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Ex-BBC boss Lord Tony Hall brands £159 licence fee ‘unfair’ on poorer Brits

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FORMER BBC boss Lord Tony Hall has branded the £159 licence fee unfair on poorer people.
Lord Hall argued that “better-off” Brits should pay more while those who are struggling fork out less.
Ex-BBC boss Lord Hall said the £159 licence fee was unfair on poorer people1Ex-BBC boss Lord Hall said the £159 licence fee was unfair on poorer peopleCredit: AFPHe dismissed calls to introduce a subscription-based service, such as with Netflix, during a debate in the Lords.
It comes as ministers prepare to launch a review into BBC funding as more people turn to streaming giants.
Lord Hall, BBC chief from 2013 to 2020, said advertising “looks difficult” as did a subscription-based model because it would not deliver “universality . . . good things that everyone should have access to equally”.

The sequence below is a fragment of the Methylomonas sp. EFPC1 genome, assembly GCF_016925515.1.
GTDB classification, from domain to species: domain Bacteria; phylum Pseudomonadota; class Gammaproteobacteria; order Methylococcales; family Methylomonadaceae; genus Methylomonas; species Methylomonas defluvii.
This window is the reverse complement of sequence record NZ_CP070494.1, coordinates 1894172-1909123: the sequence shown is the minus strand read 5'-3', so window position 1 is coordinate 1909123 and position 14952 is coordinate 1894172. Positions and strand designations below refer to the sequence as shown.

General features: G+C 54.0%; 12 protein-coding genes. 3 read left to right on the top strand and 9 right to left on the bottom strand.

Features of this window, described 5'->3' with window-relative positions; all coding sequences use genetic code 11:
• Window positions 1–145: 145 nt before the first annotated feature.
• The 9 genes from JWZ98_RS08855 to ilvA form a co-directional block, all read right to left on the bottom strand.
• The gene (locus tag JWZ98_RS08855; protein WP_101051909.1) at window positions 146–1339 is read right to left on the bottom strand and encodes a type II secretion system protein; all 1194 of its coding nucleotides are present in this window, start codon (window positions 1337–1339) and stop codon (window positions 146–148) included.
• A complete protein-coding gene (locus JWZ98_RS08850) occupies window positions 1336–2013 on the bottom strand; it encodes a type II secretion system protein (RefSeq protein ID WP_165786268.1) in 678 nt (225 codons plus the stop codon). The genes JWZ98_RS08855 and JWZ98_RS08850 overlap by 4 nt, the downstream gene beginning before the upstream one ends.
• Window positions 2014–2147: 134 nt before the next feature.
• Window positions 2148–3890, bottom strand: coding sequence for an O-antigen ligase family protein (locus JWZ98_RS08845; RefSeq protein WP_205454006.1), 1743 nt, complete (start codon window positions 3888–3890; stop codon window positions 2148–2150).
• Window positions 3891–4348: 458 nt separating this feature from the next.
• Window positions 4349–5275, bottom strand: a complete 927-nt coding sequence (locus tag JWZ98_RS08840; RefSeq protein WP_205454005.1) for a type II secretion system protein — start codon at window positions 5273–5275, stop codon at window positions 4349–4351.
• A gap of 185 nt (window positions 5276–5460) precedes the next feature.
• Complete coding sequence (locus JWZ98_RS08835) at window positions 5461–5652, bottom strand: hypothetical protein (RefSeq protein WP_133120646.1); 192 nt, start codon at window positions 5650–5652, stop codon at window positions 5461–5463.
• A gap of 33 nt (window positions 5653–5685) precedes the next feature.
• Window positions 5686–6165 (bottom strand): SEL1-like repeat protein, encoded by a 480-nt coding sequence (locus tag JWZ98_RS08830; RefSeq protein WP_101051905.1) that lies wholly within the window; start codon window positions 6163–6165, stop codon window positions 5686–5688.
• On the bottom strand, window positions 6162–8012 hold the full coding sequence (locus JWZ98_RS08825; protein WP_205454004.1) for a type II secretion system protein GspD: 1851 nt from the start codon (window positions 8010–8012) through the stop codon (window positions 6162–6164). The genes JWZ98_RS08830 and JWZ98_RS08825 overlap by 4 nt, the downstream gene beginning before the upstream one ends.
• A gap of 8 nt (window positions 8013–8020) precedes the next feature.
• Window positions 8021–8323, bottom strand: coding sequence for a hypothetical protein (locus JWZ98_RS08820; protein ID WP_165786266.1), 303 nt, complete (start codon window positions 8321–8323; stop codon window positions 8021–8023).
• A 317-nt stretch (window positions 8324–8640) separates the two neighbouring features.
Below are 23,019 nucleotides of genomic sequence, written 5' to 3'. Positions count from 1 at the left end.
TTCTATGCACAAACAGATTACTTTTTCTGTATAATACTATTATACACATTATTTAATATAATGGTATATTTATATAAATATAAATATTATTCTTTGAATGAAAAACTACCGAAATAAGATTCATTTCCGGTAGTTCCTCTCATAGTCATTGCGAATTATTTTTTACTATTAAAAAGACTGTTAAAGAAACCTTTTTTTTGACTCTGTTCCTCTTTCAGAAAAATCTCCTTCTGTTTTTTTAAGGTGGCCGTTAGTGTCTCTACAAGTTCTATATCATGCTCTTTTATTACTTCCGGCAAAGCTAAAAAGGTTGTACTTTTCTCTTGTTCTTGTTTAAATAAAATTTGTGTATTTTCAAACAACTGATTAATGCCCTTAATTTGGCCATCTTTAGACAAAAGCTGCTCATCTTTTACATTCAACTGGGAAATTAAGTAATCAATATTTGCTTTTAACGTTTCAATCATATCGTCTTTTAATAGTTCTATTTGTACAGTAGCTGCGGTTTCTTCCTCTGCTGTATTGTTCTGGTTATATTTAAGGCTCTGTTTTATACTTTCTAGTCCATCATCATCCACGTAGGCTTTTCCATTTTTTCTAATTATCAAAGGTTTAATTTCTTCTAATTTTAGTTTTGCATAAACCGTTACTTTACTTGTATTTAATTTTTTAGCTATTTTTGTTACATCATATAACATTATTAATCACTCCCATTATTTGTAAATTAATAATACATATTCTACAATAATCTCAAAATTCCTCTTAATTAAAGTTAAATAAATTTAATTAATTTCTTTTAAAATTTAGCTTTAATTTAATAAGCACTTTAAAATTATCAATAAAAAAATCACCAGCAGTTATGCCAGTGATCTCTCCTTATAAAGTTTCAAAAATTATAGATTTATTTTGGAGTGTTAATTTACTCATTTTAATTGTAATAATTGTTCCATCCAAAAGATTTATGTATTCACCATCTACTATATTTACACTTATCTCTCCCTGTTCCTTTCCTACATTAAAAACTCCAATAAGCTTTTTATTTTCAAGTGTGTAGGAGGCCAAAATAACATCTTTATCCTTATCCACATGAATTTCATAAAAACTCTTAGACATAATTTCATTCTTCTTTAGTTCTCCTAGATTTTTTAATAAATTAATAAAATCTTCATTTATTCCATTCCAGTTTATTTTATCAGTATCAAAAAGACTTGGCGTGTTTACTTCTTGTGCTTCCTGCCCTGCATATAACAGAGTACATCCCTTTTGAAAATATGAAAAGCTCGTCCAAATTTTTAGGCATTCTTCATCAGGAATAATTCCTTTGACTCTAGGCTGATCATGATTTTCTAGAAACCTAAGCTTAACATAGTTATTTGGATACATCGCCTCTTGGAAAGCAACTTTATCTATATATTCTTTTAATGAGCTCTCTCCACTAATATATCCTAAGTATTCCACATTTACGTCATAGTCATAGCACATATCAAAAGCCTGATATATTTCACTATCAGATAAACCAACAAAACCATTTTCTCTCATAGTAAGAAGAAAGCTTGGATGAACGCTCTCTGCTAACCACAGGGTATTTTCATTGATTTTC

He added: “The key objective . . . should be to find a way that is fairer. Poorer people should pay less, the better-off more.”
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He called for a “reformed licence fee of some sort”.
Another suggested alternative was to treat the licence fee as a household levy, possibly linked to council tax.
Lord Parkinson, meanwhile, said the number of licence fee-holders had fallen by 1.2million from its 26million peak in 2017.
He said competition from streaming services, the shift from linear to on-demand TV, and the move to watching laptops, tablets and mobiles presented challenges.

Current Culture Secretary Michelle Donelan has previously branded the licence fee an “unfair tax” that should be axed.

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